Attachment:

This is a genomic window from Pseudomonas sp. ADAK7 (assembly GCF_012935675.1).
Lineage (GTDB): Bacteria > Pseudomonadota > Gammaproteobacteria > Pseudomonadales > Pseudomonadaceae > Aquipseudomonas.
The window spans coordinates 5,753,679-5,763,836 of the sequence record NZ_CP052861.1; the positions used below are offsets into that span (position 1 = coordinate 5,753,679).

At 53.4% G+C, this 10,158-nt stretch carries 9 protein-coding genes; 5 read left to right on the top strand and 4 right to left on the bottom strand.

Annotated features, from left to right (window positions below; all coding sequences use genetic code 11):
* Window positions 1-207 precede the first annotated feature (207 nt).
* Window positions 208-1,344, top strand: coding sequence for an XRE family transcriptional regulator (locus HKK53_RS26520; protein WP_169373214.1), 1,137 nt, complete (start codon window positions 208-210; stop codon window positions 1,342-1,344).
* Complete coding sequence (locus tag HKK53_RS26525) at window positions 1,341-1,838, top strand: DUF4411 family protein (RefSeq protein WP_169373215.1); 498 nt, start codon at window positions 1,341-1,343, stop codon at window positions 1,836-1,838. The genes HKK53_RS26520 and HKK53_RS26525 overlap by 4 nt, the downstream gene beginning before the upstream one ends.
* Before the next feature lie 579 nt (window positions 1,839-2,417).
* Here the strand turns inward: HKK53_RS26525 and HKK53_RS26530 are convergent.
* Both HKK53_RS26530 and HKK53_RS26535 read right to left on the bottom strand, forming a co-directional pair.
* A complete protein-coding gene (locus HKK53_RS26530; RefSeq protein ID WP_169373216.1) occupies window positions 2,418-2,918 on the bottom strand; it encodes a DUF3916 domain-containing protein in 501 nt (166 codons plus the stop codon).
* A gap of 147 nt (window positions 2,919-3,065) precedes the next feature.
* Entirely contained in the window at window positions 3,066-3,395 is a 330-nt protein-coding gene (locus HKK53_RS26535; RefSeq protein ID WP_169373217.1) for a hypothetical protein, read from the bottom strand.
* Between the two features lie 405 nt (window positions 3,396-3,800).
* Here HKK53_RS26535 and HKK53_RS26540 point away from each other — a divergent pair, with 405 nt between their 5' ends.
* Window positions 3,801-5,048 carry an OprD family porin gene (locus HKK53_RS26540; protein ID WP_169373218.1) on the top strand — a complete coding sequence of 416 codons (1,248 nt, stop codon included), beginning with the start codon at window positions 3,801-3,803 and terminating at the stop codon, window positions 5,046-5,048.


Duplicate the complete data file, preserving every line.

This is a genomic window from Pseudomonas sp. ADAK7 (assembly GCF_012935675.1).
Lineage (GTDB): Bacteria > Pseudomonadota > Gammaproteobacteria > Pseudomonadales > Pseudomonadaceae > Aquipseudomonas.
The window spans coordinates 5,753,679-5,763,836 of the sequence record NZ_CP052861.1; the positions used below are offsets into that span (position 1 = coordinate 5,753,679).

At 53.4% G+C, this 10,158-nt stretch carries 9 protein-coding genes; 5 read left to right on the top strand and 4 right to left on the bottom strand.

Annotated features, from left to right (window positions below; all coding sequences use genetic code 11):
* Window positions 1-207 precede the first annotated feature (207 nt).
* Window positions 208-1,344, top strand: coding sequence for an XRE family transcriptional regulator (locus HKK53_RS26520; protein WP_169373214.1), 1,137 nt, complete (start codon window positions 208-210; stop codon window positions 1,342-1,344).
* Complete coding sequence (locus tag HKK53_RS26525) at window positions 1,341-1,838, top strand: DUF4411 family protein (RefSeq protein WP_169373215.1); 498 nt, start codon at window positions 1,341-1,343, stop codon at window positions 1,836-1,838. The genes HKK53_RS26520 and HKK53_RS26525 overlap by 4 nt, the downstream gene beginning before the upstream one ends.
* Before the next feature lie 579 nt (window positions 1,839-2,417).
* Here the strand turns inward: HKK53_RS26525 and HKK53_RS26530 are convergent.
* Both HKK53_RS26530 and HKK53_RS26535 read right to left on the bottom strand, forming a co-directional pair.
* A complete protein-coding gene (locus HKK53_RS26530; RefSeq protein ID WP_169373216.1) occupies window positions 2,418-2,918 on the bottom strand; it encodes a DUF3916 domain-containing protein in 501 nt (166 codons plus the stop codon).
* A gap of 147 nt (window positions 2,919-3,065) precedes the next feature.
* Entirely contained in the window at window positions 3,066-3,395 is a 330-nt protein-coding gene (locus HKK53_RS26535; RefSeq protein ID WP_169373217.1) for a hypothetical protein, read from the bottom strand.
* Between the two features lie 405 nt (window positions 3,396-3,800).
* Here HKK53_RS26535 and HKK53_RS26540 point away from each other — a divergent pair, with 405 nt between their 5' ends.
* Window positions 3,801-5,048 carry an OprD family porin gene (locus HKK53_RS26540; protein ID WP_169373218.1) on the top strand — a complete coding sequence of 416 codons (1,248 nt, stop codon included), beginning with the start codon at window positions 3,801-3,803 and terminating at the stop codon, window positions 5,046-5,048.